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Lethbridge Herald Newspaper Archives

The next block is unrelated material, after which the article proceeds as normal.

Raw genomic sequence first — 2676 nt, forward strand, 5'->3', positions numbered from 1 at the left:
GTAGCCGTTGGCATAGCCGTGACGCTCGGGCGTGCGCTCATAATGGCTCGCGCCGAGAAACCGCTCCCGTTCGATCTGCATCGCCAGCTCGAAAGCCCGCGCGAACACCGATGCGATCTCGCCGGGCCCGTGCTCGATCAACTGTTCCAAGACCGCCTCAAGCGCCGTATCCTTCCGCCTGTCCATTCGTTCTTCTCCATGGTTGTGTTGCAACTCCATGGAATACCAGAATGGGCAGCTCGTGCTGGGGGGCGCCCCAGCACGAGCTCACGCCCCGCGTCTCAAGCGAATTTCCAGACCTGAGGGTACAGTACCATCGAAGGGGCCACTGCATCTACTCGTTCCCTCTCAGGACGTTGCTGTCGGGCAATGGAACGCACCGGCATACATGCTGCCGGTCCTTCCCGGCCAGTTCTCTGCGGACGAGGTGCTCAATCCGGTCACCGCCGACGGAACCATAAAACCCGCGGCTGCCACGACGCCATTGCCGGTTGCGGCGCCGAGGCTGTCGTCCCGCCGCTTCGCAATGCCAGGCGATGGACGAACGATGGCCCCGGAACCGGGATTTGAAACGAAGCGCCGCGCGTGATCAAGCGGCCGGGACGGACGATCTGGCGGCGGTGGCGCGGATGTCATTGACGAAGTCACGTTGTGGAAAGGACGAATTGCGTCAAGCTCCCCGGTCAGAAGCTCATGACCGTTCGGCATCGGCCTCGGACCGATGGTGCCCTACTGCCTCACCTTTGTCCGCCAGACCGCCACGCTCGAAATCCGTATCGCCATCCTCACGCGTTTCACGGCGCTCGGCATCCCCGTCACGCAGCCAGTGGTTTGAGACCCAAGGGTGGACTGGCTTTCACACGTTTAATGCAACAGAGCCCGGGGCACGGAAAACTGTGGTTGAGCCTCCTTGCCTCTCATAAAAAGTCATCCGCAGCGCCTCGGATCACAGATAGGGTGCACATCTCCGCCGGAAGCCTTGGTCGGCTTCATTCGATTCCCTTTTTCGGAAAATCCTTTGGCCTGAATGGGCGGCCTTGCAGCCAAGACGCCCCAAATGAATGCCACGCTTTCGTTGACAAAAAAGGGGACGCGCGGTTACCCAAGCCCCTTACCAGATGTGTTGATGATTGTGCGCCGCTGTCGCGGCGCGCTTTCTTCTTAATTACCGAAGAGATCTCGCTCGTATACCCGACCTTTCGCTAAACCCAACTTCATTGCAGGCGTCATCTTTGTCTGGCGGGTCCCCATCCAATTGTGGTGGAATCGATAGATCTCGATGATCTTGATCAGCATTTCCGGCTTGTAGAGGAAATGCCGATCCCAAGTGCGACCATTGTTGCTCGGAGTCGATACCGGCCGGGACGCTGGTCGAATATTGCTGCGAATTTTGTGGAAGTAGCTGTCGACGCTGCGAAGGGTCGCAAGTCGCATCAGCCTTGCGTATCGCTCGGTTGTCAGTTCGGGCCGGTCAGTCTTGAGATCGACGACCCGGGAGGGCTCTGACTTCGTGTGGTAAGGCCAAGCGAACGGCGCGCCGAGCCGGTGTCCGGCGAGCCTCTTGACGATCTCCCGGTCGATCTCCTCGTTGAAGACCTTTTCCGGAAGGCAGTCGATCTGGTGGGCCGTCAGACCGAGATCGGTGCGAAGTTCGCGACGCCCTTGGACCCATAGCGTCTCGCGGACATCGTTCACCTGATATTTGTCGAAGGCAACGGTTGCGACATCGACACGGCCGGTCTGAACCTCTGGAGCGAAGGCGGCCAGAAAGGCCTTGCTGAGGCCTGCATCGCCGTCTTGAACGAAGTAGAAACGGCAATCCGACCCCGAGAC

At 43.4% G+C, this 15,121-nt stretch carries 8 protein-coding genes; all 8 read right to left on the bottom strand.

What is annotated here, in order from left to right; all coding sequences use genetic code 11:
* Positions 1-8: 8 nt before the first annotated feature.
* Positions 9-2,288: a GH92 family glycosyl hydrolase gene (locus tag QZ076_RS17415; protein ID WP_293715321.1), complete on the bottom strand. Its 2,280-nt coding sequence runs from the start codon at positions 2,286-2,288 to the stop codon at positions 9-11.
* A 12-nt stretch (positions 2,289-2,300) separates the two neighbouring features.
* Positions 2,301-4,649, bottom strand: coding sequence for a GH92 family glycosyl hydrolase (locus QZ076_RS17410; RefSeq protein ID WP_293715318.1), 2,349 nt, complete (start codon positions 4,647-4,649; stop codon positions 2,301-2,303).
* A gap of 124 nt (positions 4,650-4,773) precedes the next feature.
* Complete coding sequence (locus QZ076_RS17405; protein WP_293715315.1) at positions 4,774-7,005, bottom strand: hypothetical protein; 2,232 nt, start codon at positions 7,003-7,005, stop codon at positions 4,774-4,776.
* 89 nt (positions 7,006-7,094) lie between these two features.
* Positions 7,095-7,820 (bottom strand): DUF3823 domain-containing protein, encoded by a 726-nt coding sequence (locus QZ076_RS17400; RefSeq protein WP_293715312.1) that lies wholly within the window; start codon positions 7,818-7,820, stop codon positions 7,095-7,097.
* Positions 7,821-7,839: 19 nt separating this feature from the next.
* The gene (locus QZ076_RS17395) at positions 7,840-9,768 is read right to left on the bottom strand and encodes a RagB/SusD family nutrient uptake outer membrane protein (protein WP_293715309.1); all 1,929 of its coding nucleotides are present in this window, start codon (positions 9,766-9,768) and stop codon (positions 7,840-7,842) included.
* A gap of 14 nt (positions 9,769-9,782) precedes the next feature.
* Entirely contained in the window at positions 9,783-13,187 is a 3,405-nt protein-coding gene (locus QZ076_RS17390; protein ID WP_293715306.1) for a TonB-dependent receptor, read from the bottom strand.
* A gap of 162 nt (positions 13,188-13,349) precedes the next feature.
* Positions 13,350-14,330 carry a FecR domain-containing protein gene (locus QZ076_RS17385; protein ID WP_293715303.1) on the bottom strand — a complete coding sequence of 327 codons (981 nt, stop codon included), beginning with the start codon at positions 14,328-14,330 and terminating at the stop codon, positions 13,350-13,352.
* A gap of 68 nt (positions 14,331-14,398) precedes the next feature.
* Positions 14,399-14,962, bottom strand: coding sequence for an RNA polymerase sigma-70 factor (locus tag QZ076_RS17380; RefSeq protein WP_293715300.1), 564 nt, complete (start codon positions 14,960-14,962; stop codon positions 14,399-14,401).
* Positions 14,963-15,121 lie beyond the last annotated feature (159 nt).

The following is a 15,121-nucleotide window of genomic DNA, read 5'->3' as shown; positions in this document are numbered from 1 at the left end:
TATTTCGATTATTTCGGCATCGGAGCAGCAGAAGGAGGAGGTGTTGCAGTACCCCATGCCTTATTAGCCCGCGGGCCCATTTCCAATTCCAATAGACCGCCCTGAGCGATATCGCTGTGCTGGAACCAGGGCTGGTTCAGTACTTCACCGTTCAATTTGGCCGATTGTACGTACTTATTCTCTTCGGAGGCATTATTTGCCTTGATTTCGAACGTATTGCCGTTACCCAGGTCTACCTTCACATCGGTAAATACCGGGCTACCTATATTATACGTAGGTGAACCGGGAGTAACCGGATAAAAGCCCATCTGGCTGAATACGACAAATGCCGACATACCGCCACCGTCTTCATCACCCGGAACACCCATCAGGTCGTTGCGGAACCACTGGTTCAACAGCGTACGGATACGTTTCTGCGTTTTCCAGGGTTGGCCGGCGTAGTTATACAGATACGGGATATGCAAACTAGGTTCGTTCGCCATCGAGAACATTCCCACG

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Lethbridge Herald, The (Newspaper) - December 28, 1972, Lethbridge, Alberta Low tonight 25-30; high Friday 35-40. lethbndge Herald RIGHT OK TARGET FOR 1975 VOL, LXVI No. LKTHBRIUGE, ALBERTA, THURSDAY, DECEMBER 23, 1972 PRICE NOT OVER 10 CENTS TWO SECTIONS 13 PAGES HIJACK VICTIMS TO GET BREAK VICTORIA iTP) British Columbians injured in any Carvjisn hijacking will soon IK afolfc to rfcctive compensation from the provincial yoveinrntnt. In a cabinet oilier made public Wed- nesday, the government adds three crimes to the list under the Criminal Injuries Act. They are: hiJLCkini; an aircraft, en- dangering the safety of an aircraft in flight and taking on hoard a civilian aircraft offensive weapons or explosives. Also added is the crime of failing to provide the necessities of life to one's de- pendents. aa mourns Arab guerrillas release Israeli embassy., hostages Five Arab the i r at l L "ig j er-rn r in S 6Z n h j r V rt tjrn f r re t rf Ihdl Tr-n ro j mm I or to vavs lo take the Arabs to their unknown destination. T f-dir'-d uCCL, tO the compound to start the day's f J o iVcin T. 're tor jr.ii] tie arid tails, t! JLrf i (0 et terd today's investiture fjf I nnce djira to the Thai throne. the- embassy unless 35 Ps'estin- ten prisoners were; released frr rn h pnsoi. COMPOUND Sl'imOUNDED bo 4 Jr i p 1 army trooos valh dog's I c jrpoj- J Th Q t er: ts ear lie r ha d j mght. the nctirn of cancer. Tr.e 75-year-old former Lib- eral tarty leader, prime minis- ter 1K3 to 1968, died at MST. just three days cut short a Florida va- cetion to retu'm Christmas Eve. condition deteriorated rap- idly and thrcUfihout Wednesday he was in a coma caused by cancer o. the liver. He v.'as operated on two years for s tumor that cost him his right eye, he had returned to hospital about a month ago Jor renewed treatments. But the gravity of his condi- tior- was not known until he was f !o horn e on a gov e mm ent aircraft with his wife. Maryon. Mr, Pearson, whose personal popularity tended to transcend all poHtical considerations, will h-e b-jried at V'akefield, p.- he grew to love while a' 'h-3 ministerial sum- r.urr home at nearby Harrington a state funeral fit Christ Church Anglican cath- here, KLs death an era. It the 1 aunching of the coimtn'''s own foreign service in the 3920s. increasingly inde- pendent of traditional British ties, and Mr, Pearson's decision trj provide Canada'? own dis- tinciive maple leaf flag, achieved is lime for the coun- try's 100th birthday in 1957. J'OKECAST TOVGI! It also inckded his forecast, '.veil before became a fact of Canadian life, that relations the United States would b-i-c-orne ircreasingly complex, to be t-aken To: Likeable, easy-going, able and self ceprecatingly witty, Pearson was a house- hold name his ready grin and bcr.v tie when in 1943 he cuit the external affairs depai't- mHit he had pined in 1923 from the UnJversHy of Toronto, He ran as a Liberal candidate in the Ontario riding of Algoma East and was named external affairs minister tinder Louis Si. Laurent Ln the ensureing govern- ment. Mr. to most who knew the world as a skilled and fluentifcl diplomat reflecting Canada's immediate as a power beyond its normal strength. The Canadian- role was peace, a broker of sr-me muscle amid the midcUe powers, strong in the counsels of t be n e '.v United N at ions arid then in the formation of NATO a3 a shield against further So- penetration in Europe. It was bis work in 1956 at the UN Li forging a peace-keeping force after the Israel-Egypt war o[ that year that earned, him the Nobel Peace Prize. DomesticsUy, bis main politi- cal career began ju-t 35 days after receinng that bonor. Tne party named him to s j ccetd Mr. St. Laurent as leader and he began a long struggle with Diefenbaker that saw him emerge in 1963 as prime minister ior five years. But he never was master of a majority government. Politics for tine sports-loving wbn som etJ ap- jrer.rtd to be more familiar with baseball or hockey than the latest political read- ing s. was sp: ced vi t h wm e firiguisr Euccesses. some blun- ders and some unprecedented infighting in which he and Mr, Diefer.baker he-Id their own. But through it all. and almost always Mr. Pearson retained the kind of homespun qualities that signi- fied his background as the son of an Ontario minisier where Hi oney s car ce but f am; iy affection was not, His maior fault, an opposition :-IP once told him in the Com- mons, was ills inability "to be capable on occasion of being a bastard.1' (See other stories on Psse 10) Seen and heard About town li AMBIDEXTEROUS B i I i Havinga wi h ing he could change mouihs after blowing a cold whistle for two hours whiJe referring a hockey game Kay Smith managing 10 hide a personal Christmas gift but failing to bide the blush that went with iE, "f hi-, death and he pU'JiUh ti.r: curare and New'Ye'arl' bay." 1. -Mr. ular v.sil Tuc- NATO I. tins sen' a cable day. -fan, to Prime: condo'encf-. Dl-piay -Sire :e- "a ri frif-r'! ari-'J aliv'1 tr.e of the r n 'or ;.r, v. ce.. en r.o V.'c-'lnc.-'lav, .Jan. 3 ciuV Ja" sr.f] for 0 a.m. Sat- Prir.v; V.'l.itlim of Australia said uroay, ficc.' v, c .s ".v to the forr.-.'.-r of time. In paying tribute verti iea'i'jr. Vr'hitlam said Pear- cclved by ro-. urdy, son sh'j-.1; hov.' mediurn-sizofl pov.ers 1w. v.-dl the as istralia rosild exerci-se an in- v.iil.o'jt frienrls _________ vas r-.vl hi: rirr.f... hut I'ear- k'ir. shov.fd i.s find rniniMtr in the Tni- deau '-Tr. ss man v. ays: to vif-v..-1; try- ir.g to find ;r Mr. f j a Canadian v.r.ilc; in rjff.crj. "lit: f for oounlry it really t ;i rf n' ;y I 1 rl fjf.v -'.i-n. 'rrrjp rnourrcd death o' ;n f'.rrr.'-.' Prjjrson with a tribute j r-.f; his: "the '.'.hole of nations." He s.sid of our lirnr: hw heen ..t i'.r li, .'iJl'j'-iv